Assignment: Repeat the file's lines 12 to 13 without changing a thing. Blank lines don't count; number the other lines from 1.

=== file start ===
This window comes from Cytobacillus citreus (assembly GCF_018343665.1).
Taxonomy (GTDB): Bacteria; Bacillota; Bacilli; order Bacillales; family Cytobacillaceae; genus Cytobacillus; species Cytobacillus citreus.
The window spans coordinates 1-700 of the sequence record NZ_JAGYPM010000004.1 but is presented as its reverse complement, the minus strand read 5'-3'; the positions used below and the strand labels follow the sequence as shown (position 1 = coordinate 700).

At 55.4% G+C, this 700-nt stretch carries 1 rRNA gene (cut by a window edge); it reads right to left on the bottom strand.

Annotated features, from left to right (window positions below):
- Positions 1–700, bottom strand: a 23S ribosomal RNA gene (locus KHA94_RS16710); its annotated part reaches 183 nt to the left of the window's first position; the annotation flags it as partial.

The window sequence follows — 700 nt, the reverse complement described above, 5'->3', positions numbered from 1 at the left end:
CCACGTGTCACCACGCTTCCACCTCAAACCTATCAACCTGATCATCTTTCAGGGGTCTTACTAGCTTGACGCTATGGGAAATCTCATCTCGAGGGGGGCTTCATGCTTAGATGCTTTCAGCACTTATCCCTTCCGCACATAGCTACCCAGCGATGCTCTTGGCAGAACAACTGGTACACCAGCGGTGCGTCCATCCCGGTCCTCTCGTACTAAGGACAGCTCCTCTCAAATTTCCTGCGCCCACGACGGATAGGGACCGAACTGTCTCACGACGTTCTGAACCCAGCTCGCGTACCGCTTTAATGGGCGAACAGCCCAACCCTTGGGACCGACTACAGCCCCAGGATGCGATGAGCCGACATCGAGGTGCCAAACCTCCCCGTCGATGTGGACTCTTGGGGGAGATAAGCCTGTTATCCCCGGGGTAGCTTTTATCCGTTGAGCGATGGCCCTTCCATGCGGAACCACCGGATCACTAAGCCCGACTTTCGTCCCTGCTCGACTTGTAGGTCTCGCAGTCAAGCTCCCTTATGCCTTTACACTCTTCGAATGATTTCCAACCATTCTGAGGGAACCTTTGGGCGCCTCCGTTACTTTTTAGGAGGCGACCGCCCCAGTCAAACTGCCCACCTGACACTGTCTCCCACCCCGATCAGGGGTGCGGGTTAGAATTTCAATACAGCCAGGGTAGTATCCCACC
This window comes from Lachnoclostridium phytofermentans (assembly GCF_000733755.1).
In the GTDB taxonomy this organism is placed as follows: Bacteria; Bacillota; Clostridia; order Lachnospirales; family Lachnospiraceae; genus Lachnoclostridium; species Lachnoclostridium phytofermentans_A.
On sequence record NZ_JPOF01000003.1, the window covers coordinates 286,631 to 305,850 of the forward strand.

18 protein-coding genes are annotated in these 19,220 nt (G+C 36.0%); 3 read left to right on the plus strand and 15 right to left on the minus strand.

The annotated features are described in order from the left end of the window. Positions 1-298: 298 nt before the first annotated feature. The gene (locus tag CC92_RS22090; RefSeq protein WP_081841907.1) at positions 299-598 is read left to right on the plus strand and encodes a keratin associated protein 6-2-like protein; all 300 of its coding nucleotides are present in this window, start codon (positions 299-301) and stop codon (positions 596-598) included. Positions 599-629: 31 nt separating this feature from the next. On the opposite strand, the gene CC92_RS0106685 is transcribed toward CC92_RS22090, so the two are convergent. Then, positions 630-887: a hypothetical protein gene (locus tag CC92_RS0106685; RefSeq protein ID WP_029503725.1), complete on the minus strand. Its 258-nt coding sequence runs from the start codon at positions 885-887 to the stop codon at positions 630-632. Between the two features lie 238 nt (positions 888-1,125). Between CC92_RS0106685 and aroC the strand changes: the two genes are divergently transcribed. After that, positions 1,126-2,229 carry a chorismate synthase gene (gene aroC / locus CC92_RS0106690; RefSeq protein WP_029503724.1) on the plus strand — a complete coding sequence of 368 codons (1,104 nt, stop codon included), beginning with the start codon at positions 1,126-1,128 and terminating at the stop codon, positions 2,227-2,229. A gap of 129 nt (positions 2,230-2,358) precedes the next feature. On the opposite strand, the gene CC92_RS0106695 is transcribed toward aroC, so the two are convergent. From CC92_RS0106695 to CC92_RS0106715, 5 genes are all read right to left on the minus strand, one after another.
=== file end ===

18 protein-coding genes are annotated in these 19,220 nt (G+C 36.0%); 3 read left to right on the plus strand and 15 right to left on the minus strand.

The annotated features are described in order from the left end of the window. Positions 1-298: 298 nt before the first annotated feature. The gene (locus tag CC92_RS22090; RefSeq protein WP_081841907.1) at positions 299-598 is read left to right on the plus strand and encodes a keratin associated protein 6-2-like protein; all 300 of its coding nucleotides are present in this window, start codon (positions 299-301) and stop codon (positions 596-598) included. Positions 599-629: 31 nt separating this feature from the next. On the opposite strand, the gene CC92_RS0106685 is transcribed toward CC92_RS22090, so the two are convergent. Then, positions 630-887: a hypothetical protein gene (locus tag CC92_RS0106685; RefSeq protein ID WP_029503725.1), complete on the minus strand. Its 258-nt coding sequence runs from the start codon at positions 885-887 to the stop codon at positions 630-632. Between the two features lie 238 nt (positions 888-1,125). Between CC92_RS0106685 and aroC the strand changes: the two genes are divergently transcribed. After that, positions 1,126-2,229 carry a chorismate synthase gene (gene aroC / locus CC92_RS0106690; RefSeq protein WP_029503724.1) on the plus strand — a complete coding sequence of 368 codons (1,104 nt, stop codon included), beginning with the start codon at positions 1,126-1,128 and terminating at the stop codon, positions 2,227-2,229. A gap of 129 nt (positions 2,230-2,358) precedes the next feature. On the opposite strand, the gene CC92_RS0106695 is transcribed toward aroC, so the two are convergent. From CC92_RS0106695 to CC92_RS0106715, 5 genes are all read right to left on the minus strand, one after another.